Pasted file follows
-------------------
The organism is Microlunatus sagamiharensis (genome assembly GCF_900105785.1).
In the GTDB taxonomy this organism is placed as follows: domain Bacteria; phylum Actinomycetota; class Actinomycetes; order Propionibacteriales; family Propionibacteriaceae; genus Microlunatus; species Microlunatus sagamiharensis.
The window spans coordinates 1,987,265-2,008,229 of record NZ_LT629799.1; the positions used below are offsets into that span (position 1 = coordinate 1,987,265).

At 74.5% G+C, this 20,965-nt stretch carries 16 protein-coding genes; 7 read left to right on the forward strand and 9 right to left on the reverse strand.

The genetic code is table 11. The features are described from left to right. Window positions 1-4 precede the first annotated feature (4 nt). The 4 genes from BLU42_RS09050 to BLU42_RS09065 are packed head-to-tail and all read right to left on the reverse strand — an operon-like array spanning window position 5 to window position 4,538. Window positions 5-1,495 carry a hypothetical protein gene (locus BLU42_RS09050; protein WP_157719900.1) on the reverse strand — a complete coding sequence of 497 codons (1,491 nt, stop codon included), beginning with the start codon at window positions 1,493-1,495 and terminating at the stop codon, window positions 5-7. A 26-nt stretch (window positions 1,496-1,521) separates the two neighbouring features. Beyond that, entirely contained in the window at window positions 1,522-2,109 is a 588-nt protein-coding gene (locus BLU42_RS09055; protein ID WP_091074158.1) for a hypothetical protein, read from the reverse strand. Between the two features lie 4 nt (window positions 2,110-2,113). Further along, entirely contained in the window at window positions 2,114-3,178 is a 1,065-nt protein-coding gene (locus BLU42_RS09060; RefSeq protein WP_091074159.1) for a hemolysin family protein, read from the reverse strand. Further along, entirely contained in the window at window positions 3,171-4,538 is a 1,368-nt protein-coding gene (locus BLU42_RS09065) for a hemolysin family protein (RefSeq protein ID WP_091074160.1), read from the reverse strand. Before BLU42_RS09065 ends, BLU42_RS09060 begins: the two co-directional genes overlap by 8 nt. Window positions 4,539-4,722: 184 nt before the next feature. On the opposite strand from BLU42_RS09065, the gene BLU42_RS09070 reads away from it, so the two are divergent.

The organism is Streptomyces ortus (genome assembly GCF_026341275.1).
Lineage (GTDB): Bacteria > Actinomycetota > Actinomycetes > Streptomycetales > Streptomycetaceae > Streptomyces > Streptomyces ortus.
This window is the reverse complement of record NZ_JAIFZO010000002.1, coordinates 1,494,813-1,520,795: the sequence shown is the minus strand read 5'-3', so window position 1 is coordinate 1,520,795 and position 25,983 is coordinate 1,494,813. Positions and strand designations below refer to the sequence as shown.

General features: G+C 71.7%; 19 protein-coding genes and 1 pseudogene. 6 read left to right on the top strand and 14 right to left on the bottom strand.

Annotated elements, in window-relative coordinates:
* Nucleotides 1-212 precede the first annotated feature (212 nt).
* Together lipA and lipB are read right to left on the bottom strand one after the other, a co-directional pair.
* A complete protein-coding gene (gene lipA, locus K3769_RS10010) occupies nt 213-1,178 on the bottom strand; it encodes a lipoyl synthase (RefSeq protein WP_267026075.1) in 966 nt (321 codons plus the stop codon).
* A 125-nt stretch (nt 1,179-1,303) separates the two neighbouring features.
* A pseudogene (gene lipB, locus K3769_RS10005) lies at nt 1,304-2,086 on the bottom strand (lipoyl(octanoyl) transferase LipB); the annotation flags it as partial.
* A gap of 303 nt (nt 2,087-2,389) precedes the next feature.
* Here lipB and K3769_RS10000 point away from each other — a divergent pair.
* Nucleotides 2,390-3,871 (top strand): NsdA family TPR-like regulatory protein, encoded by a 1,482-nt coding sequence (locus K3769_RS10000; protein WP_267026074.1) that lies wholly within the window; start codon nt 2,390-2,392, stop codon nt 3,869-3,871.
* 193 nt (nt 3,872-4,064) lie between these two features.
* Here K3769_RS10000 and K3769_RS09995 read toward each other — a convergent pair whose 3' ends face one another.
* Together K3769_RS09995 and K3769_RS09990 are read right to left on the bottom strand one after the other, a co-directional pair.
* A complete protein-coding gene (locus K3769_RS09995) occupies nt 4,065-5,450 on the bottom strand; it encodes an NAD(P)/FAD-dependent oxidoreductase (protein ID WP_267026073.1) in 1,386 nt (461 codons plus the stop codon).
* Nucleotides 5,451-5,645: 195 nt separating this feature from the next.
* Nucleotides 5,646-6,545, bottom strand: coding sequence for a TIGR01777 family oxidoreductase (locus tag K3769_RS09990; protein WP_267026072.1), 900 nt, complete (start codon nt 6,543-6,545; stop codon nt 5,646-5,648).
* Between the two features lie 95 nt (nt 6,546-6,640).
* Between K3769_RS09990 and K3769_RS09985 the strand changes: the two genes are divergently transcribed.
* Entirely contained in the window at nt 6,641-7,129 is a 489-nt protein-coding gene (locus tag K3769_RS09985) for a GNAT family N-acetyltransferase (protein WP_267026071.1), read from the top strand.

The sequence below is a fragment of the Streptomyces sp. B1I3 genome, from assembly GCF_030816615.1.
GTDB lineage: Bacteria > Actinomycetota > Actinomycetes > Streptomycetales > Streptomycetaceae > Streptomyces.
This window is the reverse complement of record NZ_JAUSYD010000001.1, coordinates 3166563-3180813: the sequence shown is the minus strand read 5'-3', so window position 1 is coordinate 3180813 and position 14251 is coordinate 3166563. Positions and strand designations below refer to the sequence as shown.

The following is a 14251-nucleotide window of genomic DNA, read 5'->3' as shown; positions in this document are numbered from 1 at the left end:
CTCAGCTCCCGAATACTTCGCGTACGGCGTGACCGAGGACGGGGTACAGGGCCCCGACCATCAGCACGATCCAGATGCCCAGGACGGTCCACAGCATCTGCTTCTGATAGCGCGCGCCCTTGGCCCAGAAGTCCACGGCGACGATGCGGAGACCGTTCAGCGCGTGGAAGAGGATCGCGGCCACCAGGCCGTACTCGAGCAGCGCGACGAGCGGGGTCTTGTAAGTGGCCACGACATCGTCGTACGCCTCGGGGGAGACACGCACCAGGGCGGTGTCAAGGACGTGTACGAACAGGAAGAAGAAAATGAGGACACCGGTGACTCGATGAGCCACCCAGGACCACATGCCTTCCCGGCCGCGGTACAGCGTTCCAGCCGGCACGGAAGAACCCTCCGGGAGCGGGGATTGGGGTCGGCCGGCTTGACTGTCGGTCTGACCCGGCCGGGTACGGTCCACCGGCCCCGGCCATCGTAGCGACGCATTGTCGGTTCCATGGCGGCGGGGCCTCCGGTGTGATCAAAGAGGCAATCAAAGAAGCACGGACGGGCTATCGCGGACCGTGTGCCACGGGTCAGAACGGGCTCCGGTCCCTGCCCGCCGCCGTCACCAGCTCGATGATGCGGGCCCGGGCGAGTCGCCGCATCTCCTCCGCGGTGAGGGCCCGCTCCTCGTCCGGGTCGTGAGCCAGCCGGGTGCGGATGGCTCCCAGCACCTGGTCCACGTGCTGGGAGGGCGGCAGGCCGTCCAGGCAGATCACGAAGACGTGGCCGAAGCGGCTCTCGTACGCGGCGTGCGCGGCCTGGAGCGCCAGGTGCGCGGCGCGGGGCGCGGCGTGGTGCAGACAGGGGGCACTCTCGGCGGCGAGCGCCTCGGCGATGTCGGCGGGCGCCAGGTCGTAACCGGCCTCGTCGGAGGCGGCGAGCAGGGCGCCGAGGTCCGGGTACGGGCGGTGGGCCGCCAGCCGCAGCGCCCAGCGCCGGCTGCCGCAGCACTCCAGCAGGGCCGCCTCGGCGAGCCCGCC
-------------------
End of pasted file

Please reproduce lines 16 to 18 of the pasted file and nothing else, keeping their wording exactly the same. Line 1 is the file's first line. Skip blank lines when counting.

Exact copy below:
* A gap of 303 nt (nt 2,087-2,389) precedes the next feature.
* Here lipB and K3769_RS10000 point away from each other — a divergent pair.
* Nucleotides 2,390-3,871 (top strand): NsdA family TPR-like regulatory protein, encoded by a 1,482-nt coding sequence (locus K3769_RS10000; protein WP_267026074.1) that lies wholly within the window; start codon nt 2,390-2,392, stop codon nt 3,869-3,871.